What would Kant think?

Immanuel Kant developed his own version of the...

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I’ve been reading bits and pieces of the great philosophers lately, particularly the Germans. It’s interesting and sometimes provocative, though most philosophers seem incapable of communicating in anything but abstractions and dense prose. It’s as if clear exposition is against the key principles of modern philosophy.

I’ve often thought that philosophy is sort of pointless because it seems impractical. Why lock yourself in a room to postulate and pontificate about something you can actually do if you leave the room – it seems the very definition of navel gazing . In my muscular perspective the philosophy of life is expressed through the living of it. ‘Philosophy’ is not a tangible reality after all, but a perspective, and often a description of something that ‘just is’. It’s like a bunch of people looking to describe something – a platypus say – in abstract terms, defining it in arcane terms while the marsupial frolics in its billabong. As Freud might have said, sometimes a platypus is just a platypus.

Yet that is to take a simplistic and wrong-headed sense of the discipline, of which I’ve been guilty. Gravity just is, and no amount of analysis is going to change its essential qualities – and yet understanding it means more than just scientific enlightenment. Once we measure gravity, understand how it works and why, then we can begin to work with it ourselves. Understanding opens many more avenues to us. So too, I think, can philosophy.

Philosophy is not so much an explanation of how we live and interact, but why. It becomes more than a dry abstraction when it moves into how we might live. It’s a search for enlightenment.

For every philosopher there is a different philosophy, though many take from their predecessors and build upon it. Each has their own perspective, in part due to their education, their cultural inheritance, their teachers, their passions, the tenor of the times.

Marx is one of the more contentious, and influential figures in history. He certainly couldn’t be accused of sitting quietly in a room thinking. His was a kind of economic philosophy that led directly into social philosophy, and consequently, the rights of the ‘proletariat’. His was a philosophy that demanded action as outcome, which chickens came home to roost (and have been crowing since) at later times in different places.

There’s much to admire in Marx and Engels.  Smart cookies both and extremely erudite, much of what they struggled for then seems pretty tame these days, such has society advanced (though almost in contradiction to his predictions). Everyone has an opinion, especially when the outcomes have been so spectacularly historical. Marx is a bogeyman, and for much of the last hundred years communism, socialism and Marxism have either been rallying cries for social progress or descriptors for evil. That’s a big discussion with a lot of misinformation both ways. As a died in the wool western capitalist I’d have to suggest that most of it doesn’t really work, even when purely applied (which is to say, practically never). But then I’d also have to admit that there’s nothing inherently evil in communism et al, except that it seems to attract and propagate opportunist dictators or hard line fanatics. In either case the centralised state tends to the totalitarian, and much evil has been done. But I digress.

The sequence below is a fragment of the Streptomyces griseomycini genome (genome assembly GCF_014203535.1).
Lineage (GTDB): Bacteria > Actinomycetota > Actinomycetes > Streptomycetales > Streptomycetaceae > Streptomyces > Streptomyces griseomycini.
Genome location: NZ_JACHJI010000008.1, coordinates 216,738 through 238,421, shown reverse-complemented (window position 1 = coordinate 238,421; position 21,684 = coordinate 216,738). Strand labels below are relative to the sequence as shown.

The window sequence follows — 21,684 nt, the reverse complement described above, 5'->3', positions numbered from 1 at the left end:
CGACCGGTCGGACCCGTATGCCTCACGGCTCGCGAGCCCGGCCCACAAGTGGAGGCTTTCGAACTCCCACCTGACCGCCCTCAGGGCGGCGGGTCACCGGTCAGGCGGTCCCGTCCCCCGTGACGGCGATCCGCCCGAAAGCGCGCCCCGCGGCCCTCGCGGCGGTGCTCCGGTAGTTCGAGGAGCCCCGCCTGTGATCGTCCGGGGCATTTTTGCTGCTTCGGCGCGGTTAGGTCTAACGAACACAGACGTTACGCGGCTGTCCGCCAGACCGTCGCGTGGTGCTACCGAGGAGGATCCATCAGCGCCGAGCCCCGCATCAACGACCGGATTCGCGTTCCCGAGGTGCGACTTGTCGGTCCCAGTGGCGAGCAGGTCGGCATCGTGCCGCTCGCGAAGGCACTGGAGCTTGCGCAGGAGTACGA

Getting back to pure philosophy I can agree and disagree with much of what the headline philosophers say – Hegel, Fichte, Schopenhauer, Kierkegaard etc (Nietzsche is in his own box) – but the one philosopher I find myself most sympathetic to is Immanuel Kant. We live in a different time from his, 18th century Germany, there’s been a lot of history since and we’ve progressed far, and so we can come at understanding his concepts much easier now than we might have then. I think it’s valid to consider Freud and Jung and the like as philosophers, and it is their investigations which have helped open the door to philosophical understanding within the context of human psychology. Man may exist within the world, but he also exists within himself. Kant understood that, and Freud, Jung, as well as most philosophers, have expanded upon that since as pretty well the central principle of the discipline.

My reading confirmed one abiding disappointment in modern society. We don’t think about these things anymore. We live and consume. There’s no interest in understanding, the conversation and level of thought has been reduced to the tabloid. Indeed, intellectuality is actively frowned upon as being elitist in great sections of society. How destructive is that? This is one of my great beefs of the time. Man, I can live and do as much as society does, and at times I can do it in spades, yet intellectually, and perhaps philosophically, I feel out of step with all but a few.

It’s perhaps now more than ever that we need public intellectuals and philosophers to step forward to make sense of our world, to bring some order and understanding to how we have come to live. I wonder what some of the great intellectuals of the past would make of the world today with gen Y in the ascendancy?

2 responses to “What would Kant think?

  1. Pingback: 10 Philosophers « Flickr Comments by FrizzText

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